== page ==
Sep 24 – 26, 2018
University of Ljubljana
CET timezone

An introduction to Finite Element, Boundary Element, and Meshless Methods - with applications in heat transfer and fluid flow

Sep 25, 2018, 8:30 AM
3h 30m
Lecture room IV/2 and computing rooms II/5, III/1, N17 (University of Ljubljana)

Lecture room IV/2 and computing rooms II/5, III/1, N17

University of Ljubljana

Faculty of Mechanical Engineering Aškerčeva 6 1000 Ljubljana Slovenia
Presentation

Speaker

Dr Alain Kassab (University of Central Florida, Orlando, Florida)

Description

This course presents the Finite Element Method (FEM), Boundary Element Method (BEM) and Meshless Methods (MEM) within a unified framework of the method of weighted residuals (MWR). The course begins by introducing the MWR and one dimensional applications of all three methods as well as finite difference and finite volume methods. The basic fundamentals of the finite element method are then developed using simple examples in heat transfer. Particular attention is given to the development of the discrete set of algebraic equations, beginning with simple one-dimensional problems, illustrating the principles of automated generation of finite elements via Gauss quadratures and body-fitted coordinates, the loading matrix, and continuing to two- and three-dimensional elements. Once these principles are established, the concept of boundary element methods are then introduced. The relation of the BEM to the Green’s function approach for the analytical solution of partial differential equations is presented. The advantage of the BEM in reducing the dimensionality of a problem is demonstrated along with applications to problems with infinite domain boundaries. The boundary element technique is a natural extension of the finite element method, and this becomes greatly appreciated by users. The BEM is developed to 2 and 3D problems, symmetric and non-symmetric solvers iterative solvers are presented along with applications in heat transfer and inverse problems. Finally, meshless methods are developed. Here, the focus is on radial basis function (RBF) based meshless formulation in strong form. The method is simple to grasp, and simple to implement. The power of the method is becoming more appreciated with time. The meshless method has been shown to yield solutions with accuracies comparable to finite element methods employing an extensive number of elements, yet requiring no mesh (or connectivity of nodes). We have used it for structural analysis, fluid flow, heat transfer, environmental transport, and various biomedical applications. Ref: Darrell W. Pepper (University of Nevada Las Vegas), Alain J. Kassab (University of Central Florida), Eduardo A. Divo (Embry-Riddle Aeronautical University), An introduction to finite element, boundary element, and meshless methods with applications to heat transfer and fluid, American Society of Mechanical Engineers (ASME), New York, New York, USA, 2014.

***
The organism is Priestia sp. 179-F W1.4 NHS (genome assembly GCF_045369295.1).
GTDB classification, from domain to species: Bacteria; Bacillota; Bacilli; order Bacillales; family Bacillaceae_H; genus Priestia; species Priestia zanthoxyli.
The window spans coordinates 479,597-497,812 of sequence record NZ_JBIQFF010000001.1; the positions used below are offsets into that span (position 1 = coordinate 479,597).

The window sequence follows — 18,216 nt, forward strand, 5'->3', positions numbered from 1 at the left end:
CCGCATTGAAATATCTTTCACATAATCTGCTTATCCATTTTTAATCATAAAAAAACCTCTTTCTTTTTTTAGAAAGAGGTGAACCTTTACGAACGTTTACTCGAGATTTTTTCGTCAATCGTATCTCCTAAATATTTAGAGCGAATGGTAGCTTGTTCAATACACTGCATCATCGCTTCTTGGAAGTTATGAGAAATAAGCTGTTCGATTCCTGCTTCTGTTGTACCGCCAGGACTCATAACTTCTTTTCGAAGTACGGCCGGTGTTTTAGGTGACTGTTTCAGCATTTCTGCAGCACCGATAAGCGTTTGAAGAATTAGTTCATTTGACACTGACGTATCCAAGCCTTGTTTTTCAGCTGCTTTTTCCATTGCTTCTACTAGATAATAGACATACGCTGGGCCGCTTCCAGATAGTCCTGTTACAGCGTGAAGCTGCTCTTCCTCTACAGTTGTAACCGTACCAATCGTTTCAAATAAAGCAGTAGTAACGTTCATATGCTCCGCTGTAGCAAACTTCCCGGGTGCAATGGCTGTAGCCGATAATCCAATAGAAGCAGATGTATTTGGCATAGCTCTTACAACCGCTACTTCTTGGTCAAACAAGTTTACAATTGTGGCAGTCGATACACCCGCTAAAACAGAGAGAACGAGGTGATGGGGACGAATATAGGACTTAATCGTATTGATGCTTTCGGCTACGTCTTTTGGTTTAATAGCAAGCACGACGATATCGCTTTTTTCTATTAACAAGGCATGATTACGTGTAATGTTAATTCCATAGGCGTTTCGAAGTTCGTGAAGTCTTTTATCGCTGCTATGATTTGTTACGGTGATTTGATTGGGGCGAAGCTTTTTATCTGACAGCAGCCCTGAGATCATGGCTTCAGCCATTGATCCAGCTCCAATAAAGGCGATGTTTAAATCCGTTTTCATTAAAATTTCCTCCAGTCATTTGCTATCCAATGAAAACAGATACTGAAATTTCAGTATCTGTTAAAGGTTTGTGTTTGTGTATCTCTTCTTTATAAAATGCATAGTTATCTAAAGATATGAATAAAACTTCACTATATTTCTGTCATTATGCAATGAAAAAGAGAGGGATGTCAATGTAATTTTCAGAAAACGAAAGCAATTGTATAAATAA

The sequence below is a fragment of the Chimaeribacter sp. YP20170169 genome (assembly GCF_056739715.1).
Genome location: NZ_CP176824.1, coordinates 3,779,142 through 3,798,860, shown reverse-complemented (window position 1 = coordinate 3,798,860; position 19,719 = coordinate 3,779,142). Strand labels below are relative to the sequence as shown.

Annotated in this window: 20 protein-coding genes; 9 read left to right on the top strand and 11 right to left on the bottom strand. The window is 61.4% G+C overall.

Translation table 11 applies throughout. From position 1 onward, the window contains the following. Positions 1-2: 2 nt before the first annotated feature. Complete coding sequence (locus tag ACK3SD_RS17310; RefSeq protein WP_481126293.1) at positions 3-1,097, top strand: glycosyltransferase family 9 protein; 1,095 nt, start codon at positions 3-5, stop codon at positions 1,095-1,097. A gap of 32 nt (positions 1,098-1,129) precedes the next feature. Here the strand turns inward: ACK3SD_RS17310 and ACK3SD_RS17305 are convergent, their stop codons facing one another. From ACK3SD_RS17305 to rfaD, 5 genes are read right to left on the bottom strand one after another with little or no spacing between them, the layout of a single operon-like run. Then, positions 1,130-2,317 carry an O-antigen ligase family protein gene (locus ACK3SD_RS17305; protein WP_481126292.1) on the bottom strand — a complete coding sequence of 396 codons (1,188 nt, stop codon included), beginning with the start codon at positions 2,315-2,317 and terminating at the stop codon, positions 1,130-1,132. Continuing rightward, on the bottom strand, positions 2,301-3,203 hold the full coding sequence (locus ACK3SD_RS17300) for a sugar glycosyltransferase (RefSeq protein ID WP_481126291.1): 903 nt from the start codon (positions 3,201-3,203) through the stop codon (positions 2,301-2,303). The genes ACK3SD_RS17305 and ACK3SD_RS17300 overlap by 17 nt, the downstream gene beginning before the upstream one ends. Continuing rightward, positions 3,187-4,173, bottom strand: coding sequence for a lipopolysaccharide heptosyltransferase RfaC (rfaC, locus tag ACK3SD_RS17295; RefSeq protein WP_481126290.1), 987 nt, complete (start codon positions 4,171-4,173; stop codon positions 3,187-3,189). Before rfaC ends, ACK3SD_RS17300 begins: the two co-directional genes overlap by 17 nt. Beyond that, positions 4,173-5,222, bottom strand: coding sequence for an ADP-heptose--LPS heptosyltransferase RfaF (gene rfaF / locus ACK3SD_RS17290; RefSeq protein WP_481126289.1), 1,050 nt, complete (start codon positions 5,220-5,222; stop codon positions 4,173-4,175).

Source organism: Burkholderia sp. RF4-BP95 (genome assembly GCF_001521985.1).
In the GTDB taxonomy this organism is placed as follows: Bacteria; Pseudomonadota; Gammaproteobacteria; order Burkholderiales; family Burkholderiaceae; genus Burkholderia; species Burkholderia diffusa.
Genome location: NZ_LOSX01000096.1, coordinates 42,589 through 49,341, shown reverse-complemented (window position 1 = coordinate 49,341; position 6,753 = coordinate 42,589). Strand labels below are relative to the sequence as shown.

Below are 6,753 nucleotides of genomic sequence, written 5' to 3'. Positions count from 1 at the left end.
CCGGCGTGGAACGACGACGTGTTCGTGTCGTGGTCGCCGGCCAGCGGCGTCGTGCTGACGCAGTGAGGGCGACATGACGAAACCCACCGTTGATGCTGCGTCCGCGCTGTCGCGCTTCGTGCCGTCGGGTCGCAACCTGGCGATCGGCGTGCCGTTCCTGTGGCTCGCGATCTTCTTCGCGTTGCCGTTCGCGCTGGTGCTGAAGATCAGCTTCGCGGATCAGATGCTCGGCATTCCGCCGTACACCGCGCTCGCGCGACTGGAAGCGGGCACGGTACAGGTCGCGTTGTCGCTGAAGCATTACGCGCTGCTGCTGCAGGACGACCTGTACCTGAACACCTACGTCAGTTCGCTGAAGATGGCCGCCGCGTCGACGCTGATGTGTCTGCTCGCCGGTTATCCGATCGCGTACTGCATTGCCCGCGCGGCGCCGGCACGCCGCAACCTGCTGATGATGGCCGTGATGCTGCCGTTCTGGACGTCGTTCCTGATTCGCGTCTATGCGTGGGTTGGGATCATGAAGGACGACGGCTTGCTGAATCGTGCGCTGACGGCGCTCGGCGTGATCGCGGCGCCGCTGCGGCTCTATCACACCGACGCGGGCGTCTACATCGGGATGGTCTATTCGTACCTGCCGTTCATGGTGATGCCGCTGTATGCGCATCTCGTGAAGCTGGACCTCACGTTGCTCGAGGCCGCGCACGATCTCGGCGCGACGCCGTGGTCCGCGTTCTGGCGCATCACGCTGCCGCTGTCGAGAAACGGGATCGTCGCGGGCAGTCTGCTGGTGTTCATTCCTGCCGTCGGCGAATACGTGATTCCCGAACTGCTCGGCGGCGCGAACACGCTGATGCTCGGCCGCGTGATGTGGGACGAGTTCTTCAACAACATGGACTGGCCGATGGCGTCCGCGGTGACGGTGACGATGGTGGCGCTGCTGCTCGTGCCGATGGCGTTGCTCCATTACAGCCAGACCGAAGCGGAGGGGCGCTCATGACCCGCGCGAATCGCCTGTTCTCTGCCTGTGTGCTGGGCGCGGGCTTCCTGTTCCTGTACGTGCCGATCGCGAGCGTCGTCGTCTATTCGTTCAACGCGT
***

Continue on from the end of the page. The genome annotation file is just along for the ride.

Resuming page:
Presentation materials